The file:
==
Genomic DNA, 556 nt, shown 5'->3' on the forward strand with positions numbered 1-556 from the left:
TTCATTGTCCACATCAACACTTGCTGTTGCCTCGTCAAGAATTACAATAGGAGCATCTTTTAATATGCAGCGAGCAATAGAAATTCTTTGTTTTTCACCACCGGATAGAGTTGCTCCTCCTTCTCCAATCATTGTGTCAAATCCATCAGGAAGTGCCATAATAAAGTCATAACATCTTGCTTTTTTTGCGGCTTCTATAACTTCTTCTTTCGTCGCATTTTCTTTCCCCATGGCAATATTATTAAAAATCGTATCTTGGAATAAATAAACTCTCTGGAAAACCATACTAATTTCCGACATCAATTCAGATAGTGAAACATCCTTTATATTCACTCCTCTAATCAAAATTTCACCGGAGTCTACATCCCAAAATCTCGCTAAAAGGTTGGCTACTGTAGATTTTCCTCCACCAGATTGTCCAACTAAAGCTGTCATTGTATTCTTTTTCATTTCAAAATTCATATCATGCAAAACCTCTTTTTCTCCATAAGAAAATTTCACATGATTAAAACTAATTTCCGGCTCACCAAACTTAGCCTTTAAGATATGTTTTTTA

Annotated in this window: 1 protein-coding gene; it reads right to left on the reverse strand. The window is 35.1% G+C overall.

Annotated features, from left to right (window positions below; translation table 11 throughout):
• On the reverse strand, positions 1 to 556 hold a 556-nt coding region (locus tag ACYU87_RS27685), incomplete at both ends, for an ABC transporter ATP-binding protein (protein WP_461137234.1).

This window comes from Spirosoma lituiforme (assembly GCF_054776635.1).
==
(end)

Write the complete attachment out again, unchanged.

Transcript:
Genomic DNA, 556 nt, shown 5'->3' on the forward strand with positions numbered 1-556 from the left:
TTCATTGTCCACATCAACACTTGCTGTTGCCTCGTCAAGAATTACAATAGGAGCATCTTTTAATATGCAGCGAGCAATAGAAATTCTTTGTTTTTCACCACCGGATAGAGTTGCTCCTCCTTCTCCAATCATTGTGTCAAATCCATCAGGAAGTGCCATAATAAAGTCATAACATCTTGCTTTTTTTGCGGCTTCTATAACTTCTTCTTTCGTCGCATTTTCTTTCCCCATGGCAATATTATTAAAAATCGTATCTTGGAATAAATAAACTCTCTGGAAAACCATACTAATTTCCGACATCAATTCAGATAGTGAAACATCCTTTATATTCACTCCTCTAATCAAAATTTCACCGGAGTCTACATCCCAAAATCTCGCTAAAAGGTTGGCTACTGTAGATTTTCCTCCACCAGATTGTCCAACTAAAGCTGTCATTGTATTCTTTTTCATTTCAAAATTCATATCATGCAAAACCTCTTTTTCTCCATAAGAAAATTTCACATGATTAAAACTAATTTCCGGCTCACCAAACTTAGCCTTTAAGATATGTTTTTTA

Annotated in this window: 1 protein-coding gene; it reads right to left on the reverse strand. The window is 35.1% G+C overall.

Annotated features, from left to right (window positions below; translation table 11 throughout):
• On the reverse strand, positions 1 to 556 hold a 556-nt coding region (locus tag ACYU87_RS27685), incomplete at both ends, for an ABC transporter ATP-binding protein (protein WP_461137234.1).

This window comes from Spirosoma lituiforme (assembly GCF_054776635.1).